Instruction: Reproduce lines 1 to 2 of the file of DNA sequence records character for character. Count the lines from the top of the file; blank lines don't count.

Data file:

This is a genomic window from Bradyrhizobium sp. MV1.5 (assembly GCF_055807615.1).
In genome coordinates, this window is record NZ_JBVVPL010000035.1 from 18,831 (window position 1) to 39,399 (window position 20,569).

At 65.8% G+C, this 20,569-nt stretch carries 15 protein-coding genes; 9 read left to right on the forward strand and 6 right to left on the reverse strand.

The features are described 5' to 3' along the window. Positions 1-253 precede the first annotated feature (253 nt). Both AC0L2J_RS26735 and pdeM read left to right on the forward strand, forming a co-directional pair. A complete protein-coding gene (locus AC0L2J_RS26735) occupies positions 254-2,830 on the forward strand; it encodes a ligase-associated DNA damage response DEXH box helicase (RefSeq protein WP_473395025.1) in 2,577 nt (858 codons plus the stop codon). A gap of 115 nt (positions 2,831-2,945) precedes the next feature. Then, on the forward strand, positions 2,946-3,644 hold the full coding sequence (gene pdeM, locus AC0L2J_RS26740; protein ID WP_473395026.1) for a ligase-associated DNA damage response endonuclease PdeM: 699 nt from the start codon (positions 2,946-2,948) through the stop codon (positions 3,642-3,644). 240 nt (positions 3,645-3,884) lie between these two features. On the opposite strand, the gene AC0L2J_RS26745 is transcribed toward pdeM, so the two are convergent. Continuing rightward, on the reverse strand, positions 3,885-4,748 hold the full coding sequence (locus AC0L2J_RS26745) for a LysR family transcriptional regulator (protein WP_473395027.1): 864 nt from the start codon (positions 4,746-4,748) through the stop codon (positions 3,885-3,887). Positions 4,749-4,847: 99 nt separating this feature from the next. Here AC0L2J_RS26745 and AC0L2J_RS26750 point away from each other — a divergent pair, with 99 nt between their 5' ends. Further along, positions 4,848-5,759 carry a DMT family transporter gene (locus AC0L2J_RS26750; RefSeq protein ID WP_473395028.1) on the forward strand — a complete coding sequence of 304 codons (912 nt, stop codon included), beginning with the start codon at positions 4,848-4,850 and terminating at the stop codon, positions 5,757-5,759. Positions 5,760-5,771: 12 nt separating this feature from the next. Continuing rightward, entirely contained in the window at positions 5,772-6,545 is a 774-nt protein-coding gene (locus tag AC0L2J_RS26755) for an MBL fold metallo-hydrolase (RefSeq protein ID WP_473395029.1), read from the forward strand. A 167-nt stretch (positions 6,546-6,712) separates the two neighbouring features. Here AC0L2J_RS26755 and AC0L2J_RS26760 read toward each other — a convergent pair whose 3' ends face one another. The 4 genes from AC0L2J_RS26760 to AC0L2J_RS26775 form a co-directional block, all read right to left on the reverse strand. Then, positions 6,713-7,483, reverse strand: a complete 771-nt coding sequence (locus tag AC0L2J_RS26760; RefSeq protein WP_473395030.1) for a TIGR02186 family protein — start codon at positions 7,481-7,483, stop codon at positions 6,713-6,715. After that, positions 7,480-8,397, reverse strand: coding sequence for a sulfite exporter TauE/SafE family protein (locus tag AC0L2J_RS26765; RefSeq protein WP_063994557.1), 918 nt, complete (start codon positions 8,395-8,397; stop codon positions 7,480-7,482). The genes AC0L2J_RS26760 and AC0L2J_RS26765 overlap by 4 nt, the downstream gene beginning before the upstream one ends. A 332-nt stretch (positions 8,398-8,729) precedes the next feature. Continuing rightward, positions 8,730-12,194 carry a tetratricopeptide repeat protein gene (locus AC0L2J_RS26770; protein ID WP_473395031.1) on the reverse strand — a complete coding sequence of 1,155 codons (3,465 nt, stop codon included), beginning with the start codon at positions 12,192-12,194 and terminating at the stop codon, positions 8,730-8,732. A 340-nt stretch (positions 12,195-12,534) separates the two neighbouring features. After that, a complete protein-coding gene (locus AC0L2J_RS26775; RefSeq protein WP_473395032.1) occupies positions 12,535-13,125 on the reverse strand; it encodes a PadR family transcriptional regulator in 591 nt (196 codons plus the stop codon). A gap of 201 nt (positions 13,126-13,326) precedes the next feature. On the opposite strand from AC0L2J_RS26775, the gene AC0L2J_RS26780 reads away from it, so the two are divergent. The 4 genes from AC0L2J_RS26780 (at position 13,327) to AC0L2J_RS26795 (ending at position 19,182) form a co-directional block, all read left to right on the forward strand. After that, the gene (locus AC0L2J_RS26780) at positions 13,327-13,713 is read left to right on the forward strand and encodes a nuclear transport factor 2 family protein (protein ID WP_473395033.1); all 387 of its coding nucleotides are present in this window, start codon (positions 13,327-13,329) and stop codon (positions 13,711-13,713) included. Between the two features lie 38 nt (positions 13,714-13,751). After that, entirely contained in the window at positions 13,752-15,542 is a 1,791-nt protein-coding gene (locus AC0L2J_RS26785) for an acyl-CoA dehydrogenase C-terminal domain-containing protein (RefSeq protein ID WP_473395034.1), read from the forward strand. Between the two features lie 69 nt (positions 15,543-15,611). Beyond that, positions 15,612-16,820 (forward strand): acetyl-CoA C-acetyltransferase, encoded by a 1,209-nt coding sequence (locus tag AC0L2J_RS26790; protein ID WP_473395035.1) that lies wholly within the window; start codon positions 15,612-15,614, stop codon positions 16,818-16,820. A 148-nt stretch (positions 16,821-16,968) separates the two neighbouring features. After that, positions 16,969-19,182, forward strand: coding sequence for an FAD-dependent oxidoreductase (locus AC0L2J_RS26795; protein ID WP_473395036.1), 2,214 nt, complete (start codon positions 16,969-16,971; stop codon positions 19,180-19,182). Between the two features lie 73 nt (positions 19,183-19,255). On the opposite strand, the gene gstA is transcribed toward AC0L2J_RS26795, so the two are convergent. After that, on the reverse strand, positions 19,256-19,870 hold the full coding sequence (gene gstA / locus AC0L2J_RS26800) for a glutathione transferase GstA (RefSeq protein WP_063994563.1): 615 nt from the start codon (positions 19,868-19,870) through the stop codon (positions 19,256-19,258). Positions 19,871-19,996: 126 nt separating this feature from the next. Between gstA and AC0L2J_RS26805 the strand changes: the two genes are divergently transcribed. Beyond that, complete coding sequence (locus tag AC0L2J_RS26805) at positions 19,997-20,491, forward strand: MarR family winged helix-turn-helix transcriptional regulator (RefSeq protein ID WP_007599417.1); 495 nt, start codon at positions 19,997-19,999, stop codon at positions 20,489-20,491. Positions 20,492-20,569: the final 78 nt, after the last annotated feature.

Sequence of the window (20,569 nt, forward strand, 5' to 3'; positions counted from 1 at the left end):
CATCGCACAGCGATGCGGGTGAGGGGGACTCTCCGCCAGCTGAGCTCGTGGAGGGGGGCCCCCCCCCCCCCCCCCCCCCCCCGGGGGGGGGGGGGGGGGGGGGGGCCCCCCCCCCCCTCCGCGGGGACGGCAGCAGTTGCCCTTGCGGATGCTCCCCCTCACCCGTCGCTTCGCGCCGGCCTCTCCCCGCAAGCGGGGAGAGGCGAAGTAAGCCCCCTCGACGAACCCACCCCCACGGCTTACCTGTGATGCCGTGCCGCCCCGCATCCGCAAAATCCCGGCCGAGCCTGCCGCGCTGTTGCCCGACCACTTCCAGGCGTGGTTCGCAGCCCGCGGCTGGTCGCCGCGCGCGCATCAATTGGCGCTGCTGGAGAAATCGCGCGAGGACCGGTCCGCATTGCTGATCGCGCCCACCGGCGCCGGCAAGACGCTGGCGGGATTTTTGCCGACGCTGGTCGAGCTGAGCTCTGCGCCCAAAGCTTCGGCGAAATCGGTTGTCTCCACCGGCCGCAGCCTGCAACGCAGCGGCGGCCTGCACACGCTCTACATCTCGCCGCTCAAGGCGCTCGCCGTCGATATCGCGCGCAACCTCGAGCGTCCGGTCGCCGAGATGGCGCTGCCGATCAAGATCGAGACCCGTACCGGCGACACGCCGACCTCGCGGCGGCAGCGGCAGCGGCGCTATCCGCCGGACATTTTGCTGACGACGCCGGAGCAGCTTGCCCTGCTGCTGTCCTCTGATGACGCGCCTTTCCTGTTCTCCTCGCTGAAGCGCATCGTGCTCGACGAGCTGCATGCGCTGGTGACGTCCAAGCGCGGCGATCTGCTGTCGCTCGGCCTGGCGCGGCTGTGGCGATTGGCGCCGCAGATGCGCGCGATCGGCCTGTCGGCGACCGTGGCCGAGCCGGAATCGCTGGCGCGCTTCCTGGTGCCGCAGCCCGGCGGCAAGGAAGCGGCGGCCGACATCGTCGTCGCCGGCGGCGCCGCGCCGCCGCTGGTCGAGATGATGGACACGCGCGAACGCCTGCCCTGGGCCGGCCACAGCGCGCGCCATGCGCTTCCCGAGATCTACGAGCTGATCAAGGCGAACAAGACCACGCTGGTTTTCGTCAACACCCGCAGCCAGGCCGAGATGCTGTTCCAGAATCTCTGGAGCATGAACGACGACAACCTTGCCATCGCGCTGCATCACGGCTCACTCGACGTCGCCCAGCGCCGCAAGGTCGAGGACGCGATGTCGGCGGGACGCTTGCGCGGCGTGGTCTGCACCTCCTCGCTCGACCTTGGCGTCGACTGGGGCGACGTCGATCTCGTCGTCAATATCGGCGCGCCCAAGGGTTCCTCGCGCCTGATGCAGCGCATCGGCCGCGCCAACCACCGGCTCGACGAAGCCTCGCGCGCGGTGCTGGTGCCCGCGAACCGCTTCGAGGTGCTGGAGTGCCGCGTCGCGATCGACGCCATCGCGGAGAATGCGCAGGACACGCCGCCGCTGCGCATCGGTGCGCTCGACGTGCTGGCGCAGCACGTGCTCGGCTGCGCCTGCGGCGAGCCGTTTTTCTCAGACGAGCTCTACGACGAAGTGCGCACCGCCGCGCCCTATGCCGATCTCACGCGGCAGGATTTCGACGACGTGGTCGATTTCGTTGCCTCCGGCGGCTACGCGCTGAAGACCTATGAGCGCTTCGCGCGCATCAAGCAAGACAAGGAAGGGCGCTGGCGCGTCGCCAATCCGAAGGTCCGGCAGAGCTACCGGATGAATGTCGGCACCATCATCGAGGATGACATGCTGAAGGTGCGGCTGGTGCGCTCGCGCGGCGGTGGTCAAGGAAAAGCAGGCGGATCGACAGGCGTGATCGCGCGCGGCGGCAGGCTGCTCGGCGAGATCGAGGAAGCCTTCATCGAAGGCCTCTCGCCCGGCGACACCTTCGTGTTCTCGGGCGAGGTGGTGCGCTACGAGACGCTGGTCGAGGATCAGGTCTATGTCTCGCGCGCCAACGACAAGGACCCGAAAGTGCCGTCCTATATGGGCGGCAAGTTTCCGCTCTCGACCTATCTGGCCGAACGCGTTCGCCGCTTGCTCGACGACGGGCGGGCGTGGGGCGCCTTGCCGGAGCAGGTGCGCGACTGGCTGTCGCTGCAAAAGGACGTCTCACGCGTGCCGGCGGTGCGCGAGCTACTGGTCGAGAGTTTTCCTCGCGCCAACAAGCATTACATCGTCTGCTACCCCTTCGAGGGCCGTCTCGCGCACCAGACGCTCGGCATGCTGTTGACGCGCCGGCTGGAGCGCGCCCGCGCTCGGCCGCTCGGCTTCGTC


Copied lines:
This is a genomic window from Bradyrhizobium sp. MV1.5 (assembly GCF_055807615.1).
In genome coordinates, this window is record NZ_JBVVPL010000035.1 from 18,831 (window position 1) to 39,399 (window position 20,569).